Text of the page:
But, say I decided to do a remodel, or say God brings me a wife in the next few months or sometime this summer, and we decide that living in town would be the best option for us, or that we want to raise a family and don’t really desire our small kids or pets to be cougar snacks out on the lake. A remodel would be certainly something the two of us could undertake, even without experience, given we have Youtube University. Here are the things I would like to do to complete a full remodel and their associated costs:
1. Full wrap of house + siding in cedar slats ($2000).
2. Full paneling or cedar internal planks ($2000).
3. Vinyl (Already Purchased).
4. Ceiling Tile ($2000).
5. 2nd Heater ($8000?).
Additional if with Wife:
1. French door back bedroom ($600).
2. Subflooring ($500).
3. Bathroom ($1500).
4. Back Bedroom ($1000).
5. Possible Attic ($500).
Without Wife: $14,000 approx.
With Wife: Additional $5000 approx.
Really, I would be looking at around $20,000 for the entire remodel if I were doing it with a wife and with the intention of living in the home ourselves. But I would add another $5000 onto this because if I were living in the home longterm, I would want to rip out all the plumping and start from scratch, put in a single wet wall that was on the same side as the sewer line and make all the plumping ridiculously accessible in case there was trouble in the future.
I would also want to completely redo the bathroom, and maybe even add a second bathroom or put a composting toilet out in the back garden area, just outside the French doors. The bathroom would be extending into the closet behind it, moving the shower back, adding a soak tub and a vanity sink. The shower would have at least a handheld sprayer and a rain overhead.
I would also add a ductless system to the back bedroom (or maybe two heads for one for each bedroom – or just one head in the back bedroom since the middle bedroom is quite small and is pretty well heated with the door open. Adding a through the wall fan to pull wasted heat from the hallway ceiling would work just as well and cost a fraction. Also adding a drop ceiling in the hallway would help as well).
If we decided at some point to have kids there would be a few options, especially as they got older. We could move into the smaller room and let the kids share the large room. Or we could let one kid have the smaller room, we could take the larger room, and then we could remodel the attic over the kitchen into a really nice bedroom. It would be standing room for a kid, but not an adult, though I did use this as my bedroom for one winter and it was pretty great (nice and warm). Technically, there could be enough room for as many kids as we wanted if they had the large back room, or if they shared between the small room and the attic.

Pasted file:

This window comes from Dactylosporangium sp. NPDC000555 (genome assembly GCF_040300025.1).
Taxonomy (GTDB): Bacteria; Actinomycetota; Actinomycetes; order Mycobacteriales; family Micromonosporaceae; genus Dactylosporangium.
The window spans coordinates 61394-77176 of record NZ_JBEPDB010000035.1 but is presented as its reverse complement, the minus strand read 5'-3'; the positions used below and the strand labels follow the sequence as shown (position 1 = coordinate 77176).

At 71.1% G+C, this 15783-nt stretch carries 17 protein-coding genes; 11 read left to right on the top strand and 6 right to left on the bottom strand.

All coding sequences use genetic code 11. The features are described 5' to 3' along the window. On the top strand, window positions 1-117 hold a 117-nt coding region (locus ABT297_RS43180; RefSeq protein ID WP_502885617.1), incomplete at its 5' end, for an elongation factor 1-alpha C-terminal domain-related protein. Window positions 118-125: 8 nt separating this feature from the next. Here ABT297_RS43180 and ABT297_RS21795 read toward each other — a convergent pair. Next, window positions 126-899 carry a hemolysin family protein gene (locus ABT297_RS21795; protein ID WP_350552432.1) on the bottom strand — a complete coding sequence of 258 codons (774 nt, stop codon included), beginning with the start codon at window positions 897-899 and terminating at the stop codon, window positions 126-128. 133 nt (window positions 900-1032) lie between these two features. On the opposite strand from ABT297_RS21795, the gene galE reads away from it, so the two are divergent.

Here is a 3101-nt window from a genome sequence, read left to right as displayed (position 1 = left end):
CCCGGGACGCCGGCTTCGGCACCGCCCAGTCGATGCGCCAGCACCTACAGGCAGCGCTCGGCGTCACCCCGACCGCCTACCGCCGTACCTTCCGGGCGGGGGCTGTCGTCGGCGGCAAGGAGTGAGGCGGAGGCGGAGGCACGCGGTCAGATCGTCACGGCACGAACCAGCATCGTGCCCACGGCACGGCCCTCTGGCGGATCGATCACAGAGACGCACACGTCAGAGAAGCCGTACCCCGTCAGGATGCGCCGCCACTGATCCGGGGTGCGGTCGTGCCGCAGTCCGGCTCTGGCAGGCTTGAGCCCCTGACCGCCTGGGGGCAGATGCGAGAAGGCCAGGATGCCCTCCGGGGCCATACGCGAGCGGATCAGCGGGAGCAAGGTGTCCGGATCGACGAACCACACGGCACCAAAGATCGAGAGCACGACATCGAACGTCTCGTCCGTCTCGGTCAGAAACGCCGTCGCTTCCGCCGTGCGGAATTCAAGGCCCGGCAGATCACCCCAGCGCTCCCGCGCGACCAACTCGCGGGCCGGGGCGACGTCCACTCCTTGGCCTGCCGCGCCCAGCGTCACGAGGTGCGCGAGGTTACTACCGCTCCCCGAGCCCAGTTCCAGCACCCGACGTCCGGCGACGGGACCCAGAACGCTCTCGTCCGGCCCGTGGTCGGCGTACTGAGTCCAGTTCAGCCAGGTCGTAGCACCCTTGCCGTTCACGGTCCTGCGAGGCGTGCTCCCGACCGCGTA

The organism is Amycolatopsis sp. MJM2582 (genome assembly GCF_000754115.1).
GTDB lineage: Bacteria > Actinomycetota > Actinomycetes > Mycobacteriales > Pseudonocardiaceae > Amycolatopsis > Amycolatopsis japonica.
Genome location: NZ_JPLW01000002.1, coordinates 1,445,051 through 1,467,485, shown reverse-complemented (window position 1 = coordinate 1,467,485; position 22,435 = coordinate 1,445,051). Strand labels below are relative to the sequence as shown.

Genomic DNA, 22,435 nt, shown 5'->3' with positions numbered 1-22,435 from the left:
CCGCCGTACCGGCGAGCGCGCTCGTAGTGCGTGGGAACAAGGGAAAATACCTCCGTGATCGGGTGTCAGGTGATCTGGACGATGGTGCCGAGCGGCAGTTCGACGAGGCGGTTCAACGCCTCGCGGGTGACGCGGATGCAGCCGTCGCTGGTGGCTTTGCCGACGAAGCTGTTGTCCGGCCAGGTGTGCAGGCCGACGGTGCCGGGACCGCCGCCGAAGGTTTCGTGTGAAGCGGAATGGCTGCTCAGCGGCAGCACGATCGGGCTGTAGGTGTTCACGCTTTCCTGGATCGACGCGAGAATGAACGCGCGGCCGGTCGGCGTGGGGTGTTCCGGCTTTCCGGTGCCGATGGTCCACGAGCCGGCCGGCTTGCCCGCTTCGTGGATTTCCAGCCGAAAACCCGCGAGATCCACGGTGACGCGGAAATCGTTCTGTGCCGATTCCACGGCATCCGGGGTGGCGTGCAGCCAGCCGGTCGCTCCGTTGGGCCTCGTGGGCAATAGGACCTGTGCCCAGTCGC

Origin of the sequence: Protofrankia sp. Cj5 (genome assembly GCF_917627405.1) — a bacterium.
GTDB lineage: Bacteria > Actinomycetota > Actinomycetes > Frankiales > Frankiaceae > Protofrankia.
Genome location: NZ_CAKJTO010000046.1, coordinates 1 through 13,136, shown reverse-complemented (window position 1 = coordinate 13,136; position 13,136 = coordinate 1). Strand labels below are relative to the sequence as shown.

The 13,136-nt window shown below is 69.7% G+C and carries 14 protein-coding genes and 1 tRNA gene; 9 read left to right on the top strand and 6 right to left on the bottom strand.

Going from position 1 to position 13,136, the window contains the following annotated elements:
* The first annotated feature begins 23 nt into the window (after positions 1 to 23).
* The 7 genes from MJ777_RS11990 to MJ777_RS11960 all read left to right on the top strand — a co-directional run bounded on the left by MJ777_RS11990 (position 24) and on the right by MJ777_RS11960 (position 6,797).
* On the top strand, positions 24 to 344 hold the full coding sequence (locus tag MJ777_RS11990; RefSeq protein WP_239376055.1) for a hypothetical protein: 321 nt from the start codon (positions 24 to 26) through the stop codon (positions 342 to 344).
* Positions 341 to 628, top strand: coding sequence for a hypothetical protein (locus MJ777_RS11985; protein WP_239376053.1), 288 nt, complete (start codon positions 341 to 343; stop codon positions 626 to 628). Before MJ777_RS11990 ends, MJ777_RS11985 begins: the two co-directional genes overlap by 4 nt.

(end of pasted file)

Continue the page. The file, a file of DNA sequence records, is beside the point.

If I were doing this remodel with a wife, there would be no timeframe issues since we would just be working on it a little at a time as we lived life (preferably before kids). If I were doing it on my own I would want to finish within a year at most but that is still flexible.
Return on Investment?
Now, would it be worth it for resale? I personally do not think it would. Here’s why. Currently the house is listed online as being worth $96,000. I paid $35,000 for it. I have put in probably around $5000 in the roof and the rough-in stuff. Another $7000 for the ductless heating system. If I were to sink another $20,000 into it, that would be, all in, $47,000 investment. The problem I run into is, the house is 800 square foot on a small city lot in a depressed area. No one really wants to live here (except for me) unless you are coming here for work. More people leave this area each year than arrive. The town is dying. There is no fast food to speak of, though the cost of living is relatively low and there are jobs within a 30 minute commute (though they don’t pay that well relative).
If I make this investment, then sold it for $96,000, here is the breakdown:
$11,520 for commissions
$7500 closing costs
$12000 on capital gains
=$31000 going to expenses
This would leave me with, at the end of the day, my initial investment of 47,000 + $18,000 for my trouble. It would take at least a year if everything went perfectly (which it never does). Plus there is no guarantee that I could sell a house without a foundation (peer and post) in a depressed area for 100K. I might be wrong, but I just don’t see it. Plus, that year of work would be work. Long days, long hours and the work would be, in the end, substandard at best since I would be learning along the way.